SWEETS v. STATE

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SWEETS v. STATE
2003 WY 64
69 P.3d 404
Case Number: 02-92
Decided: 05/23/2003

APRIL TERM, A.D. 2003

                                                                                                         

IVAN LEE SWEETS,

Appellant(Defendant) ,

 

v.

 

THE STATE OF WYOMING,

Appellee(Plaintiff) .

 

Appeal from the District Court of Sweetwater County

The Honorable Jere Ryckman, Judge

 

Representing Appellant:

Kenneth M. Koski, State Public Defender; Donna D. Domonkos, Appellate Counsel; and Tina N. Kerin, Senior Assistant Appellate Counsel

 

Representing Appellee:

Hoke MacMillan, Attorney General; Paul S. Rehurek, Deputy Attorney General; D. Michael Pauling, Senior Assistant Attorney General; and Ericka S. Cook, Assistant Attorney General

 

Before HILL, C.J., and GOLDEN, LEHMAN, and VOIGT, JJ., and BURKE, D.J.

 

            BURKE, District Judge.

 

[¶1]      Appellant Ivan Sweets (Sweets) appeals a district court's order that revoked his probation and imposed the underlying two-to-four-year prison sentence.  Sweets alleges that he was denied due process because he was not given notice of allegations upon which the district court based its decision.  We find that Sweets' admission to one of the allegations in the petition conclusively established a probation violation, and that the district court did not abuse its discretion in revoking probation.  We affirm.

 

ISSUES

 

[¶2]      Sweets presents the following issue for review:

 

Whether the district court erred in revoking [Sweets'] probation and violated his right to due process by revoking [his] probation based upon allegations of which [he] had no notice[.]

 

The State phrases the issue as follows:

 

Whether the district court abused its discretion when it revoked [Sweets'] probation after [he] admitted an allegation in the petition for revocation.

 

FACTS

 

[¶3]      On May 17, 2000, Sweets pleaded guilty to a charge of delivery of cocaine in violation of Wyo. Stat. Ann. § 35-7-1031(a)(i) (LexisNexis 2001).  Pursuant to a plea agreement, a prison term of two to four years was suspended, and Sweets was placed on supervised probation for four years.  The district court set forth terms of probation, including conditions that Sweets abide by the law and not consume, possess, purchase, or sell any illegal controlled substance.

 

[¶4]      On November 7, 2001, the State filed a petition to revoke Sweets' probation.  The petition alleged the following probation violations:  Sweets failed to report to his probation agent; he failed to attend Criminal Thinking Group; he refused to report to a specified location to provide a urine sample; his urine tested positive for cocaine on three occasions; he failed to obtain a substance abuse evaluation; and he refused and failed to apply for, enroll in, and complete the Intensive Supervision Program (ISP).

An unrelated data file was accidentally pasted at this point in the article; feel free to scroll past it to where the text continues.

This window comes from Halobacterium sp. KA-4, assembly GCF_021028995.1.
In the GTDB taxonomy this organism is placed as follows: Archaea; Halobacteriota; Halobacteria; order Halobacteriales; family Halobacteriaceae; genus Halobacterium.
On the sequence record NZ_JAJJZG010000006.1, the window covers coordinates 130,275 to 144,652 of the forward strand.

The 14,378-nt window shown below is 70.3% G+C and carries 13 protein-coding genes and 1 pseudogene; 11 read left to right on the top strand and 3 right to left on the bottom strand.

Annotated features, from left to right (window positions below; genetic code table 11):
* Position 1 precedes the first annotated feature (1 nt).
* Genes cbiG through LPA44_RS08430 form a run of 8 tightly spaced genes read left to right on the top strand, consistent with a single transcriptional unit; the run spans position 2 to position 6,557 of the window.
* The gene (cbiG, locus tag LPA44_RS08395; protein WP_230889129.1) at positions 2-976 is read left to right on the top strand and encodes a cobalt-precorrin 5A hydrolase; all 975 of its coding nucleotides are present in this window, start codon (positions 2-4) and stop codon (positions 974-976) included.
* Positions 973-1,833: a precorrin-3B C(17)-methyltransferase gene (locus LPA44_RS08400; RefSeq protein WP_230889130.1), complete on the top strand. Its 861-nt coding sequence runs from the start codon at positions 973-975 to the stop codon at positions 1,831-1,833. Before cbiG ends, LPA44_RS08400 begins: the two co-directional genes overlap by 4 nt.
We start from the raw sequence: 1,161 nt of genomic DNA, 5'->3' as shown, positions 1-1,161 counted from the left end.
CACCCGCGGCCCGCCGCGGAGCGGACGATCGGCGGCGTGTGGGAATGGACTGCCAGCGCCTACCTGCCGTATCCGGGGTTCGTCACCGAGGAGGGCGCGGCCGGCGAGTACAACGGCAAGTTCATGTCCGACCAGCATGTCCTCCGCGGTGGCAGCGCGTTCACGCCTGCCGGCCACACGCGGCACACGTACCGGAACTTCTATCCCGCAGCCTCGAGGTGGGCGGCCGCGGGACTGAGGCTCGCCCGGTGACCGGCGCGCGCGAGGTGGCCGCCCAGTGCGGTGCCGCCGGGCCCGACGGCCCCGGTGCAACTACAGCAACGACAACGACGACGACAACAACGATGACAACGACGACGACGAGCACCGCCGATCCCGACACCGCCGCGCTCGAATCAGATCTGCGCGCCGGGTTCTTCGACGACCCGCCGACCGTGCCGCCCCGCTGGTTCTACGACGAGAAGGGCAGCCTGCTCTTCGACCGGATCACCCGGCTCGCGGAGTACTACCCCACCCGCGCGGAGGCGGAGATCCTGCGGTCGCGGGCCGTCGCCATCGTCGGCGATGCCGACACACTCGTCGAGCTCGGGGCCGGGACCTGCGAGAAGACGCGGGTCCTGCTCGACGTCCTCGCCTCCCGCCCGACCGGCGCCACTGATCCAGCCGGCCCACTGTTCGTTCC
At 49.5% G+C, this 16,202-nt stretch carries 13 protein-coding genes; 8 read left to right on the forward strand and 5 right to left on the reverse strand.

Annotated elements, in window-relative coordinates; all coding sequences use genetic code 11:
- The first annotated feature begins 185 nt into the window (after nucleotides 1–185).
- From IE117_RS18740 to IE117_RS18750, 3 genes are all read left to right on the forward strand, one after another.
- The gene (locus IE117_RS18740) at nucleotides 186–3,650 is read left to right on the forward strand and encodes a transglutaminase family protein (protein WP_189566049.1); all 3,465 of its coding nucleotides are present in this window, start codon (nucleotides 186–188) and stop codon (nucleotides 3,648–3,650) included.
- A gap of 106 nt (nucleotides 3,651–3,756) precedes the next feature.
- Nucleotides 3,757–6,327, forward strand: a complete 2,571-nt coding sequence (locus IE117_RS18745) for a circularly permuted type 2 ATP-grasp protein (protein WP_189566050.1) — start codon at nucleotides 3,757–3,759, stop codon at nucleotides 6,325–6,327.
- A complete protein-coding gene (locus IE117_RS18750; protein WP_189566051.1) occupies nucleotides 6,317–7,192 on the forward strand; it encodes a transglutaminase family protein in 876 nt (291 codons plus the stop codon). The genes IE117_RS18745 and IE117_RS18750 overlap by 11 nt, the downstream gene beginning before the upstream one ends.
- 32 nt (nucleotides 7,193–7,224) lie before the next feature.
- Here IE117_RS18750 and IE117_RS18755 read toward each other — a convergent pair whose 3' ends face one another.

[¶5]      On November 19, 2001, the district court advised Sweets of his rights in accordance with W.R.Cr.P. 39(a)(3).  On December 14, 2001, Sweets appeared with his attorney and denied the allegations of the petition.

 

[¶6]      After several continuances, a final hearing on the petition was held on February 27, 2002.  Prior to any testimony being presented, Sweets admitted to having violated his probation by using cocaine.  The hearing proceeded on the remaining allegations of the petition.

 

[¶7]      The State presented the testimony of the probation agent currently assigned to Sweets.  The agent's testimony was based upon her limited recollection of the written notes made by a previous agent.  At the conclusion of the agent's testimony, the district court concluded that the evidence did not support a finding that Sweets had violated his probation for failing to report, for failing to attend Criminal Thinking Group, for refusing to provide a urine sample, or for failing to obtain a substance abuse evaluation.  After Sweets testified and counsel presented argument, the district court further concluded that the State failed to demonstrate that Sweets had failed to participate in ISP.

 

[¶8]      The district court determined that Sweets admitted an allegation in the petition and that the admitted conduct violated terms of probation.  The district court revoked probation and sentenced Sweets to the state penitentiary to serve the two-to-four-year sentence.  This appeal followed.

 

STANDARD OF REVIEW

[¶9]      A district court's decision to revoke probation and impose a sentence is discretionary and will not be disturbed unless the record shows a clear abuse of discretion.  Mapp v. State, 929 P.2d 1222, 1225 (Wyo. 1996); Kupec v. State, 835 P.2d 359, 362 (Wyo. 1992).  Judicial discretion is a composite of many things, among which are conclusions drawn from objective criteria; it means a sound judgment exercised with regard to what is right under the circumstances and without doing so arbitrarily or capriciously.  Vaughn v. State, 962 P.2d 149, 151 (Wyo. 1998).  "Upon review, all that is necessary to uphold a district court's decision to revoke probation is evidence that it made a conscientious judgment, after hearing the facts, that a condition of probation had been violated."  Krow v. State, 840 P.2d 261, 264 (Wyo. 1992).

 

DISCUSSION